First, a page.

Mar 9, 2012 - By Emily Etheredge, Staff WriterStudents from Riverton High School were commissioned by the Wyoming Arts Council to create glass medallions to be featured at the 30th Governor's Arts Awards on Feb. 24.
Under the instruction of Marianne Vinich, who has been building a glass program at Riverton High School for the past 20 years, the art students made 87 medallions to serve as centerpieces for the awards ceremony.
Vinich decided the medallions should have a Wyoming theme and challenged the students to think about what makes the state beautiful.
"Everything about Wyoming is beautiful, and there are so many elements like wildflowers, state symbols, horses, sunsets, mountains and different sceneries that really needed to be showcased," Vinich said.
The students began working on the 8-inch medallions made of fused glass in August and continued working on them during each class time until a few weeks before the awards ceremony.
"The students really worked very hard on this project and gave up a lot of their personal class time because they felt it was such an honor to be showcased," Vinich said. "They really stuck with working on this project, and their work ethic is exemplary, which is why our work shines out in the state, and I am very proud of them."
Two of the medallions, designed by seniors Taylor Hunt and Danen Thornley, were presented to Gov. Matt Mead.
The medallions were decorated with the governor's favorite saying from his mother, Mary Mead: "Always ride the longest loop."
The medallions were also decorated with the governor's personal brand of horse and a Mead family brand. The governor has the medallions displayed in the governor's office at the state Capitol in Cheyenne.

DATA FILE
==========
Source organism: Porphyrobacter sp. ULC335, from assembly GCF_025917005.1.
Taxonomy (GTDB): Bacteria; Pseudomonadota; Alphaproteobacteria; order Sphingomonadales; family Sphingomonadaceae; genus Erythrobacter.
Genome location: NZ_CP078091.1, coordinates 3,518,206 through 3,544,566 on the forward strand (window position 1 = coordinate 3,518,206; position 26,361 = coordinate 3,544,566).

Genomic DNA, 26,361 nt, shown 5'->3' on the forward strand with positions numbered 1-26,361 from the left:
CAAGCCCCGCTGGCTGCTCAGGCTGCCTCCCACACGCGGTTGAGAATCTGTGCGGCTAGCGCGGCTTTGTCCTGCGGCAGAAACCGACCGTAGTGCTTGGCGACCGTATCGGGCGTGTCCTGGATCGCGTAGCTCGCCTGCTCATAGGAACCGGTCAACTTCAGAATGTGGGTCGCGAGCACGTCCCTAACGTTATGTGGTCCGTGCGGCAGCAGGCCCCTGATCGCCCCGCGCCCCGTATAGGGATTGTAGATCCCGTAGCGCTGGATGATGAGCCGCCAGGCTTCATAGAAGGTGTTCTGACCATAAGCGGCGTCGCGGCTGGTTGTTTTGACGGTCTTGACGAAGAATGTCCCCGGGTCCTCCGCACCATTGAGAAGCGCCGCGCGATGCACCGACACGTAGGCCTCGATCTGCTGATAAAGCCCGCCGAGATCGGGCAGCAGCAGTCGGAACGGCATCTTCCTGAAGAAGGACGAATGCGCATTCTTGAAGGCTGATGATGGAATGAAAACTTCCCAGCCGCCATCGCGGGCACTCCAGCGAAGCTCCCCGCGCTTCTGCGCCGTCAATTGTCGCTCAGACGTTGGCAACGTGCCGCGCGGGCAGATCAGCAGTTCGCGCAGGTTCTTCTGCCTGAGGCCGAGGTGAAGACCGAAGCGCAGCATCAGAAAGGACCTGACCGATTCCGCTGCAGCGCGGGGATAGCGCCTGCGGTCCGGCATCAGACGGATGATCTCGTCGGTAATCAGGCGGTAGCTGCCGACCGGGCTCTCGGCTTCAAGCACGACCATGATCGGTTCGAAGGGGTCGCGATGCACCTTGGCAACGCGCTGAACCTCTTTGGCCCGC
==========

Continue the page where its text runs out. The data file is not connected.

"I really enjoyed making something that I knew the governor would enjoy, and it was really neat receiving a letter from him thanking me for the work I had put into making his medallion," Thornley said.
Karissa Kister designed a medallion that was selected for the center of the programs at the ceremony and was featured on the website of the Wyoming Arts Council.
"I decided to go with a theme of the Tetons, because I thought it would be cool and really exemplifies Wyoming," Kister said.
The centerpieces were originally available to anyone wanting to donate $40 or more to the Wyoming Arts Council, which would help purchase new glass and supplies for the Riverton High School glass art program.
Moneta Divide Project Lead for Encana Natural Gas Paul Ulrich felt the medallions were worth more than $40 and repurchased 87 medallions for $80 apiece. He donated the money to the glass art program and gave the medallions away to whoever wanted them.
"We are so thankful to him for his generous contribution, and we could not be more pleased with his kind gesture," Vinich said.
With the donated money, the program will purchase bench torches, a tool for working with glass that enables more intricate and advanced techniques in glass work. Vinich looks forward to being the only school in the state of Wyoming with such a program.
"Students that are able to have a bench torch to work with really opens up the possibilities, and it will change the art program into a phenomenal program for our students," Vinich said.
Vinich said she would like to thank the governor, the Wyoming Arts Council, the administration at Riverton High School and the students for all of their help with this project.
"This is a tremendous honor for our work to have been selected and showcased," Vinich said. "We are very appreciative, and I am very proud of my students for this accomplishment."